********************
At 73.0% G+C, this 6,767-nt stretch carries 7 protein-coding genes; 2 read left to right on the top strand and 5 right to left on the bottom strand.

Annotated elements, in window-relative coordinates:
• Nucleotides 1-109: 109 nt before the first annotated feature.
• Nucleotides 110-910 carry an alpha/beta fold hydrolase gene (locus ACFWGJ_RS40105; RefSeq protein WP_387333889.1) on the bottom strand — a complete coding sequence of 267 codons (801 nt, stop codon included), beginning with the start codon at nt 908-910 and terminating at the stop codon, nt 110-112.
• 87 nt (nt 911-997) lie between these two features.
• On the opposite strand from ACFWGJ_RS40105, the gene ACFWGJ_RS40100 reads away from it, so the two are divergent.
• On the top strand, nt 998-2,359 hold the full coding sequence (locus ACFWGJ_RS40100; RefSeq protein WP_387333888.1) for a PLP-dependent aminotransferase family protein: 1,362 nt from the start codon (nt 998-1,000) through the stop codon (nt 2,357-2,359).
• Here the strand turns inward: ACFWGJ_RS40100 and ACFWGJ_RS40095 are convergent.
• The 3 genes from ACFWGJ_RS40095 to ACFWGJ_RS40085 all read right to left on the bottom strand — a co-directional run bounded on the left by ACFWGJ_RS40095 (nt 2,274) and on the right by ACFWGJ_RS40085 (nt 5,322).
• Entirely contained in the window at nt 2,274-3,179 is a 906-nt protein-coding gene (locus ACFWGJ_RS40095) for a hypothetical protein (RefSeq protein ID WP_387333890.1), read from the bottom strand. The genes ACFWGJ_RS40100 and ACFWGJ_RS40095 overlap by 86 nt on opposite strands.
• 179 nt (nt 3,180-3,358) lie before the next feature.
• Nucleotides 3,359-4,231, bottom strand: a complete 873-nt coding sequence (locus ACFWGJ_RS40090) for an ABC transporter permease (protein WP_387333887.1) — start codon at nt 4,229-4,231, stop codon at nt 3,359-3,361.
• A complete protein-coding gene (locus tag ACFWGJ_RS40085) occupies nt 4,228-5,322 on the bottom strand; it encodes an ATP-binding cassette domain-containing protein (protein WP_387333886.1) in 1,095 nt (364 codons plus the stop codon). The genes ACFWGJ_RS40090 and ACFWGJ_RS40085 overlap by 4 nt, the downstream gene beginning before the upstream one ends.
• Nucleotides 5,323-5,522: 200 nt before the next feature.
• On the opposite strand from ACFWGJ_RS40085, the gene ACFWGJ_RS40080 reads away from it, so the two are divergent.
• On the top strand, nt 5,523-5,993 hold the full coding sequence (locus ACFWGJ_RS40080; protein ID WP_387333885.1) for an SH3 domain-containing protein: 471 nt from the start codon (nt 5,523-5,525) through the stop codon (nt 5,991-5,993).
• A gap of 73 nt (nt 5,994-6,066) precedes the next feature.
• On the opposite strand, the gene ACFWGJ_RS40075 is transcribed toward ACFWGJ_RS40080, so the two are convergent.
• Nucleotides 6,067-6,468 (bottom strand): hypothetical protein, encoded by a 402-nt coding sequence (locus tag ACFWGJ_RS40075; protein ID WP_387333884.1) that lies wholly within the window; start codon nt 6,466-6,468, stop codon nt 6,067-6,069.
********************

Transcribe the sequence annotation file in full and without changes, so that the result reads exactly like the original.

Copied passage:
At 73.0% G+C, this 6,767-nt stretch carries 7 protein-coding genes; 2 read left to right on the top strand and 5 right to left on the bottom strand.

Annotated elements, in window-relative coordinates:
• Nucleotides 1-109: 109 nt before the first annotated feature.
• Nucleotides 110-910 carry an alpha/beta fold hydrolase gene (locus ACFWGJ_RS40105; RefSeq protein WP_387333889.1) on the bottom strand — a complete coding sequence of 267 codons (801 nt, stop codon included), beginning with the start codon at nt 908-910 and terminating at the stop codon, nt 110-112.
• 87 nt (nt 911-997) lie between these two features.
• On the opposite strand from ACFWGJ_RS40105, the gene ACFWGJ_RS40100 reads away from it, so the two are divergent.
• On the top strand, nt 998-2,359 hold the full coding sequence (locus ACFWGJ_RS40100; RefSeq protein WP_387333888.1) for a PLP-dependent aminotransferase family protein: 1,362 nt from the start codon (nt 998-1,000) through the stop codon (nt 2,357-2,359).
• Here the strand turns inward: ACFWGJ_RS40100 and ACFWGJ_RS40095 are convergent.
• The 3 genes from ACFWGJ_RS40095 to ACFWGJ_RS40085 all read right to left on the bottom strand — a co-directional run bounded on the left by ACFWGJ_RS40095 (nt 2,274) and on the right by ACFWGJ_RS40085 (nt 5,322).
• Entirely contained in the window at nt 2,274-3,179 is a 906-nt protein-coding gene (locus ACFWGJ_RS40095) for a hypothetical protein (RefSeq protein ID WP_387333890.1), read from the bottom strand. The genes ACFWGJ_RS40100 and ACFWGJ_RS40095 overlap by 86 nt on opposite strands.
• 179 nt (nt 3,180-3,358) lie before the next feature.
• Nucleotides 3,359-4,231, bottom strand: a complete 873-nt coding sequence (locus ACFWGJ_RS40090) for an ABC transporter permease (protein WP_387333887.1) — start codon at nt 4,229-4,231, stop codon at nt 3,359-3,361.
• A complete protein-coding gene (locus tag ACFWGJ_RS40085) occupies nt 4,228-5,322 on the bottom strand; it encodes an ATP-binding cassette domain-containing protein (protein WP_387333886.1) in 1,095 nt (364 codons plus the stop codon). The genes ACFWGJ_RS40090 and ACFWGJ_RS40085 overlap by 4 nt, the downstream gene beginning before the upstream one ends.
• Nucleotides 5,323-5,522: 200 nt before the next feature.
• On the opposite strand from ACFWGJ_RS40085, the gene ACFWGJ_RS40080 reads away from it, so the two are divergent.
• On the top strand, nt 5,523-5,993 hold the full coding sequence (locus ACFWGJ_RS40080; protein ID WP_387333885.1) for an SH3 domain-containing protein: 471 nt from the start codon (nt 5,523-5,525) through the stop codon (nt 5,991-5,993).
• A gap of 73 nt (nt 5,994-6,066) precedes the next feature.
• On the opposite strand, the gene ACFWGJ_RS40075 is transcribed toward ACFWGJ_RS40080, so the two are convergent.
• Nucleotides 6,067-6,468 (bottom strand): hypothetical protein, encoded by a 402-nt coding sequence (locus tag ACFWGJ_RS40075; protein ID WP_387333884.1) that lies wholly within the window; start codon nt 6,466-6,468, stop codon nt 6,067-6,069.